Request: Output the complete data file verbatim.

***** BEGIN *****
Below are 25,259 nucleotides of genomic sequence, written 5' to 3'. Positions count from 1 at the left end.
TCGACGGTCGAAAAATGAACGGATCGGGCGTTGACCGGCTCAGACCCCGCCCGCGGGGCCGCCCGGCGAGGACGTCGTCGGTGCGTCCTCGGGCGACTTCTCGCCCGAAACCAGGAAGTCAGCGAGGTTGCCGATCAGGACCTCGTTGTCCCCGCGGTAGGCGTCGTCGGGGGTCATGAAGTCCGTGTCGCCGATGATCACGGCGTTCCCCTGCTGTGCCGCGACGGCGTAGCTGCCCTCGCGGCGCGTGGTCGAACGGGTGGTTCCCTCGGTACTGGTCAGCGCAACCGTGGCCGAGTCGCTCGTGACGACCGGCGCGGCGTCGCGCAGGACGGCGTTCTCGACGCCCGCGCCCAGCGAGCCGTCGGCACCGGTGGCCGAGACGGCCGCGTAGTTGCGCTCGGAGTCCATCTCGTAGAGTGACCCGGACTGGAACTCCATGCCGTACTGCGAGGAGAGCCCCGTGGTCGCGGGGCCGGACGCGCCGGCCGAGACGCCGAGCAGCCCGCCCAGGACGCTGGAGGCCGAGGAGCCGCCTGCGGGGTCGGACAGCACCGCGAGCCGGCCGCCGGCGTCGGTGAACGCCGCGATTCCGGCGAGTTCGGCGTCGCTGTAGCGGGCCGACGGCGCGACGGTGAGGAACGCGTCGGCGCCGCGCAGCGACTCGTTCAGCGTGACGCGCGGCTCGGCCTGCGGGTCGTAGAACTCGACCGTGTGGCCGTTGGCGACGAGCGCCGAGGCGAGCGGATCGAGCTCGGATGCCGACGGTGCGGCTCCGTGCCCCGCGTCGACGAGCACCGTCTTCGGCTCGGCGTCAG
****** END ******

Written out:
Below are 25,259 nucleotides of genomic sequence, written 5' to 3'. Positions count from 1 at the left end.
TCGACGGTCGAAAAATGAACGGATCGGGCGTTGACCGGCTCAGACCCCGCCCGCGGGGCCGCCCGGCGAGGACGTCGTCGGTGCGTCCTCGGGCGACTTCTCGCCCGAAACCAGGAAGTCAGCGAGGTTGCCGATCAGGACCTCGTTGTCCCCGCGGTAGGCGTCGTCGGGGGTCATGAAGTCCGTGTCGCCGATGATCACGGCGTTCCCCTGCTGTGCCGCGACGGCGTAGCTGCCCTCGCGGCGCGTGGTCGAACGGGTGGTTCCCTCGGTACTGGTCAGCGCAACCGTGGCCGAGTCGCTCGTGACGACCGGCGCGGCGTCGCGCAGGACGGCGTTCTCGACGCCCGCGCCCAGCGAGCCGTCGGCACCGGTGGCCGAGACGGCCGCGTAGTTGCGCTCGGAGTCCATCTCGTAGAGTGACCCGGACTGGAACTCCATGCCGTACTGCGAGGAGAGCCCCGTGGTCGCGGGGCCGGACGCGCCGGCCGAGACGCCGAGCAGCCCGCCCAGGACGCTGGAGGCCGAGGAGCCGCCTGCGGGGTCGGACAGCACCGCGAGCCGGCCGCCGGCGTCGGTGAACGCCGCGATTCCGGCGAGTTCGGCGTCGCTGTAGCGGGCCGACGGCGCGACGGTGAGGAACGCGTCGGCGCCGCGCAGCGACTCGTTCAGCGTGACGCGCGGCTCGGCCTGCGGGTCGTAGAACTCGACCGTGTGGCCGTTGGCGACGAGCGCCGAGGCGAGCGGATCGAGCTCGGATGCCGACGGTGCGGCTCCGTGCCCCGCGTCGACGAGCACCGTCTTCGGCTCGGCGTCAG